Hiding data is an important component of OOP. You need to give careful consideration to which components should be left public and which should be left private. In general, data members are private, with the functions that allow you to examine and change them kept public.
If too much is left public, then tampering and misuse of implementation details can result.
If too much is left private, then inefficiencies and access problems can result. If you properly gauge public and private portions of an object, then code is more easily debugged and maintained because errors and modifications are localized.
Client programs need only be aware of the type's public interface specification.
Objects encapsulate data and implementation and the user of an object can view the object as a black box that provides services.
Black Box versus White-Box Testing
Testing the functionality of the program without consideration of its internal structure is called black-box testing.
This is an important part of testing, because, the users of a program do not know its internal structure. If a program works perfectly on all positive inputs and fails gracefully on all negative ones, then its function is fulfilled.
It is impossible to ensure absolutely that a program will work correctly on all inputs, just by supplying a finite number of test cases. As the famous computer scientist Edsger Dijkstra pointed out, testing can only show the presence of bugs, not their absence.
To gain more confidence in the correctness of a program, it is useful to consider its internal structure. Testing strategies that look inside a program are called white-box testing.
Performing unit tests of each procedure and function is a part of white-box testing.
Parameter values are supplied in the function call. The return value is the result that the function computes.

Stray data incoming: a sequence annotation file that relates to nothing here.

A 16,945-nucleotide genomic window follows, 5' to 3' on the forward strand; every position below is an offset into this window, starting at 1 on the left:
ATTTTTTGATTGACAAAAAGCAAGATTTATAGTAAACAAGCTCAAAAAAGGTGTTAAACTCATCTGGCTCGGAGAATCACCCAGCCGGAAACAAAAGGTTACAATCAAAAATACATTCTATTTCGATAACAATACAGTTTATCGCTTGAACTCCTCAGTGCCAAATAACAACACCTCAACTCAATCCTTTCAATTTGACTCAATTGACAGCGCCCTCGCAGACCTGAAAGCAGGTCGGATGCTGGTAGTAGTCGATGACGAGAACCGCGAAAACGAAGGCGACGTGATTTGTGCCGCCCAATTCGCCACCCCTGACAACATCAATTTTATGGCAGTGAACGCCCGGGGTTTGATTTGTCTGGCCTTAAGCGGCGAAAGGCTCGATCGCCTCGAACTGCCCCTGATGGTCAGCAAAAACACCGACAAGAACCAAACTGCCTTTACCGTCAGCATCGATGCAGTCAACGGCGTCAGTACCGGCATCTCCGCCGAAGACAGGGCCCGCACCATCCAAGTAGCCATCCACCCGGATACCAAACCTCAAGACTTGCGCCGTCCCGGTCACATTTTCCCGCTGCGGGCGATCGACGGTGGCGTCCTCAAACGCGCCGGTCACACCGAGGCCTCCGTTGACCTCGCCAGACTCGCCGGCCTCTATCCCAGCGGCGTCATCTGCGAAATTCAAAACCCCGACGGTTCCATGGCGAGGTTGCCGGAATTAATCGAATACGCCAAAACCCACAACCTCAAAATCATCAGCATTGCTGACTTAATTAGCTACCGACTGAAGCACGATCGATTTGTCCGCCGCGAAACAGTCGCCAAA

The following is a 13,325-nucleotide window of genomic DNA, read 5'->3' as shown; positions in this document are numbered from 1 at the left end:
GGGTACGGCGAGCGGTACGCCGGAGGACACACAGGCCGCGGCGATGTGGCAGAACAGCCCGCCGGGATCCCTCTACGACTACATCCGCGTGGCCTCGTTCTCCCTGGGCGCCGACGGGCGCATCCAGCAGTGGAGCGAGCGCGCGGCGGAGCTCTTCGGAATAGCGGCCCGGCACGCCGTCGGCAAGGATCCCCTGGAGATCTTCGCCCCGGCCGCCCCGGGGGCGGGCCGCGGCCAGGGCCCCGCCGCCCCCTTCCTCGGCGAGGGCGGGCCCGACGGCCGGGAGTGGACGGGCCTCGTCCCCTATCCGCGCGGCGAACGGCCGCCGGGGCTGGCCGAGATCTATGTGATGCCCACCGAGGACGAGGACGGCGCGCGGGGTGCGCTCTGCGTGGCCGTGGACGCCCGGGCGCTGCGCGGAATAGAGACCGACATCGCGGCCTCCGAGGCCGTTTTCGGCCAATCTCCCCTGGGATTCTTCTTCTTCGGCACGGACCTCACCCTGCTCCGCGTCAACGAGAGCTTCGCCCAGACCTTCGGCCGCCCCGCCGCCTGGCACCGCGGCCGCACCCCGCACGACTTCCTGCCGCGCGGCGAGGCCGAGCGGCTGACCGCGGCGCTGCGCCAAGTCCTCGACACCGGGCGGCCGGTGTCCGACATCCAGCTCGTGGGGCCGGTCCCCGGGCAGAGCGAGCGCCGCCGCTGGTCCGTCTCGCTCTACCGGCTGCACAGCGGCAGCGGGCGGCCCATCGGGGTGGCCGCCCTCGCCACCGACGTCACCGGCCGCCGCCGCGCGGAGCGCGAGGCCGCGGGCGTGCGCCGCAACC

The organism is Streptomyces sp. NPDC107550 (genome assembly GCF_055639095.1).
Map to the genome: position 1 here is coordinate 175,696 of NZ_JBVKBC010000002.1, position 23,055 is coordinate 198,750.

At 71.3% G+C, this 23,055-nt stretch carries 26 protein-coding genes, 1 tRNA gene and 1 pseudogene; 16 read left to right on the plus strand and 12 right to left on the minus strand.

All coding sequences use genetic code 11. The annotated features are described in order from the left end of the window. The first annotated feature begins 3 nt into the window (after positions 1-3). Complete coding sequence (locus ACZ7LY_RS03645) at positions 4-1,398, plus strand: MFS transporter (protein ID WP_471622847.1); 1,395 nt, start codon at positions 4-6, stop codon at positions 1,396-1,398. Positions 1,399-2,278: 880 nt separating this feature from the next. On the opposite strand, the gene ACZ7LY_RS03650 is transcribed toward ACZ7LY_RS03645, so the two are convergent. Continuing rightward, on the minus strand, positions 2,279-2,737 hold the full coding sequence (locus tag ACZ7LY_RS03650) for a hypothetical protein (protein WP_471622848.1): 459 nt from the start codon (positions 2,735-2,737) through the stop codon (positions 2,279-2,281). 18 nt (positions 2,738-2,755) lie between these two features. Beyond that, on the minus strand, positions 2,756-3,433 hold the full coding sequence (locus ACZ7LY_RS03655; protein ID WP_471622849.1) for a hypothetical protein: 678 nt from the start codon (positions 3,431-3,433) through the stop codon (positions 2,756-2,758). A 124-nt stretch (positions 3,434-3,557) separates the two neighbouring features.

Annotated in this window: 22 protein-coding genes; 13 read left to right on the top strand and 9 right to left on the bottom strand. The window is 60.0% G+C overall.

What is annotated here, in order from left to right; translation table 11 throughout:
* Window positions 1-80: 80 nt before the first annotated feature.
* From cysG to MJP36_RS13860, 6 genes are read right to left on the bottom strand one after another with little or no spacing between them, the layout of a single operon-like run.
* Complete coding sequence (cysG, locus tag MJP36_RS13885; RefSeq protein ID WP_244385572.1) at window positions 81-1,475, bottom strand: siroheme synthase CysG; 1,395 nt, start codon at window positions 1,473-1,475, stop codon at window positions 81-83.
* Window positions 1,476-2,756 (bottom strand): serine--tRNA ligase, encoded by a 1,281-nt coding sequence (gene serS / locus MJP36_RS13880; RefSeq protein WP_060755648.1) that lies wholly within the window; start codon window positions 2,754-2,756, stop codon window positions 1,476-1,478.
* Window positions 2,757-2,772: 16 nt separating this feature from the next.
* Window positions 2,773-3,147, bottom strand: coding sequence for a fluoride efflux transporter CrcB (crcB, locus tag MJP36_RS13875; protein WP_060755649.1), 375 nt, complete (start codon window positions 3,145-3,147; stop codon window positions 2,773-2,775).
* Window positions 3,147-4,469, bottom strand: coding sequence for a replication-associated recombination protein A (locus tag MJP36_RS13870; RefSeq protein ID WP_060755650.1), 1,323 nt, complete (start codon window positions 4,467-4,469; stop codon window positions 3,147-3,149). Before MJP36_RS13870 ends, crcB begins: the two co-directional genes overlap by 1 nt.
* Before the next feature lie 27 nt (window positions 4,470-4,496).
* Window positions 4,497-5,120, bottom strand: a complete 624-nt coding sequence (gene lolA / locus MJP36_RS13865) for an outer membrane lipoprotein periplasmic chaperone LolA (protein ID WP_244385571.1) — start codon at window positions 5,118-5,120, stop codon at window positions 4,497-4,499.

When you use sqrt(x) inside main, the input or parameter value x is transferred, or passed, to the sqrt function. The execution of the main function is temporarily suspended. The sqrt function becomes active and computes the output or return value which is the square root of the input value.
Using some method that (we trust) will yield the correct result. That return value is transferred back to main, which resumes the computation using the return value. The input value to a function need not be a single variable; it can be any expression, as in
sqrt(b * b - 4 * a * c).
Figure 2-10.2 shows the flow of execution when a function is called.
Some functions have more than one input. For example, the pow function has two parameters: pow(x, y) computes xy. Functions can have multiple inputs, but they only have one output.
Each function takes inputs of particular types. For example, sqrt receives only numbers as parameter values, whereas getline expects a stream and a string. It is an error to call sqrt with a string input.
Each function returns a value of a particular type: sqrt returns a floating-point number, substr returns a string, and main returns an integer.